Daniel K. Inouye Solar Telescope on track to be operational in 2019
UH News, October 6, 2016
The Hawaiʻi State Supreme Court has affirmed the Conservation District Use Permit for the construction of the Daniel K. Inouye Solar Telescope on Haleakalā, Maui. The majority opinion said that the telescope is consistent with the purposes of the conservation district. The high court also unanimously affirmed the environmental assessment, which protects natural resources in the Haleakalā Observatories site.
The vertical, external construction of the $340-million telescope is complete. The remaining work is internal and the project is on budget and on track to be operational in 2019.
“The University of Hawaiʻi is pleased with the State Supreme Court’s actions today,” said UH President David Lassner. “We are still reviewing the full decisions, but we look forward to ‘first light’ when the Daniel K. Inouye Solar Telescope will open a new era of discovery, in Hawaiʻi, about the sun and its daily impacts on all life on Earth.”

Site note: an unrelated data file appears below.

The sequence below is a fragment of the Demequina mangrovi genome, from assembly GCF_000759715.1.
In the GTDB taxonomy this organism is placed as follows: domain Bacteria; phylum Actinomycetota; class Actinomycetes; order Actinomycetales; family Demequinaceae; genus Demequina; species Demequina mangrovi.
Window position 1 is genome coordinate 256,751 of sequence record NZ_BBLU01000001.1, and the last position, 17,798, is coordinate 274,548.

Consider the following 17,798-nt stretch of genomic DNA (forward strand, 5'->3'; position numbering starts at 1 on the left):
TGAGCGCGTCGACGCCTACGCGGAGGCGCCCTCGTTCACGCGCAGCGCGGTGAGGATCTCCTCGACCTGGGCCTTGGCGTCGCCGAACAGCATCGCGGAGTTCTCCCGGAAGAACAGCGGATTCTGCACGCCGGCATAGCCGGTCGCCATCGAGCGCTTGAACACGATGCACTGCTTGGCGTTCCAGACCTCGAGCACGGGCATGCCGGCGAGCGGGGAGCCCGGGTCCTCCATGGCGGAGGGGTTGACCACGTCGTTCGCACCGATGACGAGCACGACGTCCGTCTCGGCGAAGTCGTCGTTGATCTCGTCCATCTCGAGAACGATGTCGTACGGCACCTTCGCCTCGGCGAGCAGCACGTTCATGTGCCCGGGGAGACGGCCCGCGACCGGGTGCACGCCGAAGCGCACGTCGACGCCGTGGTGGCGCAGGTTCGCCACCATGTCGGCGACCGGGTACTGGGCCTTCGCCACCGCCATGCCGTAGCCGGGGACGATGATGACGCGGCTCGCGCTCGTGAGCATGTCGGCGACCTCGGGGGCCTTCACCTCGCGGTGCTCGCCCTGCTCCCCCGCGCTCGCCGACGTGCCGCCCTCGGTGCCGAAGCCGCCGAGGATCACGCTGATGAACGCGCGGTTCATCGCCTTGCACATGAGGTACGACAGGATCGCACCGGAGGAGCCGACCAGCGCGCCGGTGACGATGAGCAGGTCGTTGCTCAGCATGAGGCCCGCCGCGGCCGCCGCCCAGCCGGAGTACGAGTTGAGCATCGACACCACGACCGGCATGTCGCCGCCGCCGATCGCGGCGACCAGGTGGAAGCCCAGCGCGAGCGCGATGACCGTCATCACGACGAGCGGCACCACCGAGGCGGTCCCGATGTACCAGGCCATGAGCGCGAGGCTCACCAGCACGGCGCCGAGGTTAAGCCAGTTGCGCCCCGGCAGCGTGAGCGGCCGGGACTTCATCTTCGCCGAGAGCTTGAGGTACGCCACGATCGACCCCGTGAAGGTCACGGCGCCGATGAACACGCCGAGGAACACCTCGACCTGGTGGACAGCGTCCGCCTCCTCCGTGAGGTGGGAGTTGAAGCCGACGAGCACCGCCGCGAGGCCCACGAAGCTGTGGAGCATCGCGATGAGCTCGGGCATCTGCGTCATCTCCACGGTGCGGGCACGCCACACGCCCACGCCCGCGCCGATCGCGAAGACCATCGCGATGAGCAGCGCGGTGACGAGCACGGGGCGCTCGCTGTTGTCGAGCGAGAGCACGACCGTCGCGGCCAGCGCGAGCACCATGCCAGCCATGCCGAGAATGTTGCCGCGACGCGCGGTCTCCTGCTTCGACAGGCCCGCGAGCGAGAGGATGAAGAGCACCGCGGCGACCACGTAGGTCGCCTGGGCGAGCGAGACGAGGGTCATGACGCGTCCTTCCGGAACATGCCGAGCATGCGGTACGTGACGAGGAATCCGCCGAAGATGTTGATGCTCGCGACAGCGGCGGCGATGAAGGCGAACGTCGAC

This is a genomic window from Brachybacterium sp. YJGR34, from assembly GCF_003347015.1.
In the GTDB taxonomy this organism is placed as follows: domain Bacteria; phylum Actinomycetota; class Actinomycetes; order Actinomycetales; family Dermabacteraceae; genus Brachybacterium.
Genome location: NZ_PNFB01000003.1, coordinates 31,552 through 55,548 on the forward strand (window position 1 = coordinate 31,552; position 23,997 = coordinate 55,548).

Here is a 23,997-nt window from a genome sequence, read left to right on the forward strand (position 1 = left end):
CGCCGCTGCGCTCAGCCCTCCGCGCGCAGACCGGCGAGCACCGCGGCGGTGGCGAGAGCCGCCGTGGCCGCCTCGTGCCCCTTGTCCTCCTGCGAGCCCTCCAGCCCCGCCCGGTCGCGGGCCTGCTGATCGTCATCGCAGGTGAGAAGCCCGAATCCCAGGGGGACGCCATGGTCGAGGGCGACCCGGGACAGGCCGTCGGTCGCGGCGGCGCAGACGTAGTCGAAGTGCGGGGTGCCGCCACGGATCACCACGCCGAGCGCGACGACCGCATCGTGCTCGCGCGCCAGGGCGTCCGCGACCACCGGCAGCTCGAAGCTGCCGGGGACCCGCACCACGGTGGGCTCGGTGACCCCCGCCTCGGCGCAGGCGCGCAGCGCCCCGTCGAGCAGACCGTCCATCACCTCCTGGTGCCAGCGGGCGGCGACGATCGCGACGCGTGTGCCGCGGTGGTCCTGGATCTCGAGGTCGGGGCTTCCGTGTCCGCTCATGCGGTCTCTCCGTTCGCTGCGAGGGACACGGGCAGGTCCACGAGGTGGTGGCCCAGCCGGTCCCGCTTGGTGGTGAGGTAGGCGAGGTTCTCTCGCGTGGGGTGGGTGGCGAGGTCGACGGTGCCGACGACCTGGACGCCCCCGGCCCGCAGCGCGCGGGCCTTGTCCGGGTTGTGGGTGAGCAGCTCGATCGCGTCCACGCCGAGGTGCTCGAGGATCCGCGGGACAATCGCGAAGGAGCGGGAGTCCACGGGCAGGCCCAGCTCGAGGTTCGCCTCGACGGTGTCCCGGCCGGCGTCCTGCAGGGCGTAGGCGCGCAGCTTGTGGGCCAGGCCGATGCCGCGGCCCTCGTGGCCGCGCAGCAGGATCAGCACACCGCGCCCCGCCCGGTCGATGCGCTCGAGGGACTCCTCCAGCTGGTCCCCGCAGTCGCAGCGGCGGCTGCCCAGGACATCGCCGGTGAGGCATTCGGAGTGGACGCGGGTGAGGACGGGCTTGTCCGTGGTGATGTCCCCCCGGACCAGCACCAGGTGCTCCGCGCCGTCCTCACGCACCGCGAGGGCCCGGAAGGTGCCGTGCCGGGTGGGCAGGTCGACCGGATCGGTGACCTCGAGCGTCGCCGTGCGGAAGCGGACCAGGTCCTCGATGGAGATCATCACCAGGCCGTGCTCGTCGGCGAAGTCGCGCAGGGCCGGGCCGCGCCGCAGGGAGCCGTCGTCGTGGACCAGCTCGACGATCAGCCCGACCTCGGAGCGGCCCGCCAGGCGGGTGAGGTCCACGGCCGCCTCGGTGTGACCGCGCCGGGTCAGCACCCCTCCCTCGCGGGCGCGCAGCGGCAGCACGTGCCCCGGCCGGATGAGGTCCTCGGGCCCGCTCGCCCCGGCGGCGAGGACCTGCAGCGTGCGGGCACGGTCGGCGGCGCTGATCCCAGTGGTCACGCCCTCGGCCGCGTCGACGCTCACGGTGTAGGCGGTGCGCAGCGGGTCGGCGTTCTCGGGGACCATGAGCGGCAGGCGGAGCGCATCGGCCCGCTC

UH Mānoa Institute for Astronomy Director Günther Hasinger says the Daniel K. Inouye Solar Telescope will provide a unique new capability that will enable new insights into solar phenomena.
“Scientists will be able to see more clearly into the heart of sunspots, flares and other solar activity,” said Hasinger. “New understandings of how the sun works, such as learning to predict solar storms, is vital to protect vital space-based assets such as communication and weather satellites and earth-based assets such as our power grids. This will also inspire the next generation of discoverers and explorers from among Hawaiʻi’s youth.”
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STATEMENT REGARDING SUPREME COURT OPINIONS IN HALEAKALA TELESCOPE CASES
News Release from Hawaii Attorney General Office October 6, 2016
HONOLULU – Today the Hawaii Supreme Court issued two opinions related to the Haleakala Telescope on Maui. The first opinion unanimously agreed that the management plan for the Haleakala summit provided a sufficient assessment of potential environmental impacts from the Telescope. By a 3-2 majority, the second opinion affirmed the state land board’s decision in 2012 to grant a permit to build the Telescope.
Attorney General Doug Chin issued the following statement in response: “We respect the Court’s decisions and will consider them carefully to determine what impact, if any, they have on future matters before the state land board, including the Thirty Meter Telescope. The justices continue to stress the importance of conducting a fair process for all projects on public lands.”
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